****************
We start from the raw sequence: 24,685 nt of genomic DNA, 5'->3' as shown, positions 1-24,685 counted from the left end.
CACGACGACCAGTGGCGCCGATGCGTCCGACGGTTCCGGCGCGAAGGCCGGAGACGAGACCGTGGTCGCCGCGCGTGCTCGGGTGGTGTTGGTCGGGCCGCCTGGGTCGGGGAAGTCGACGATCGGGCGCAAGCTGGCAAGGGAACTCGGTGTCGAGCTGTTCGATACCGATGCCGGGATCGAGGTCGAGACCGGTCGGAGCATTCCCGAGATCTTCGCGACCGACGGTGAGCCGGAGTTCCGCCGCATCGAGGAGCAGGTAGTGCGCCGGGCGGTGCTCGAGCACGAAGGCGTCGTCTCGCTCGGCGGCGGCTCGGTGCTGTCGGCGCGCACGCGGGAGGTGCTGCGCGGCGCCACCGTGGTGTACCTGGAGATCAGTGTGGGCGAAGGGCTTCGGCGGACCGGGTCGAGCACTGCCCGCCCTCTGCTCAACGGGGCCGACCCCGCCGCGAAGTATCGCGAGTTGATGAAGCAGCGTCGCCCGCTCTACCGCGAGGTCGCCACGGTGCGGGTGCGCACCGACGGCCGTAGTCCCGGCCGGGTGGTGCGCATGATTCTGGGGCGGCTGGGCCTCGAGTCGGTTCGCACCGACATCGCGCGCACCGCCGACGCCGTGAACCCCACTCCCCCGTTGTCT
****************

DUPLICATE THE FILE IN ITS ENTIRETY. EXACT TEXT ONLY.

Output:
We start from the raw sequence: 24,685 nt of genomic DNA, 5'->3' as shown, positions 1-24,685 counted from the left end.
CACGACGACCAGTGGCGCCGATGCGTCCGACGGTTCCGGCGCGAAGGCCGGAGACGAGACCGTGGTCGCCGCGCGTGCTCGGGTGGTGTTGGTCGGGCCGCCTGGGTCGGGGAAGTCGACGATCGGGCGCAAGCTGGCAAGGGAACTCGGTGTCGAGCTGTTCGATACCGATGCCGGGATCGAGGTCGAGACCGGTCGGAGCATTCCCGAGATCTTCGCGACCGACGGTGAGCCGGAGTTCCGCCGCATCGAGGAGCAGGTAGTGCGCCGGGCGGTGCTCGAGCACGAAGGCGTCGTCTCGCTCGGCGGCGGCTCGGTGCTGTCGGCGCGCACGCGGGAGGTGCTGCGCGGCGCCACCGTGGTGTACCTGGAGATCAGTGTGGGCGAAGGGCTTCGGCGGACCGGGTCGAGCACTGCCCGCCCTCTGCTCAACGGGGCCGACCCCGCCGCGAAGTATCGCGAGTTGATGAAGCAGCGTCGCCCGCTCTACCGCGAGGTCGCCACGGTGCGGGTGCGCACCGACGGCCGTAGTCCCGGCCGGGTGGTGCGCATGATTCTGGGGCGGCTGGGCCTCGAGTCGGTTCGCACCGACATCGCGCGCACCGCCGACGCCGTGAACCCCACTCCCCCGTTGTCT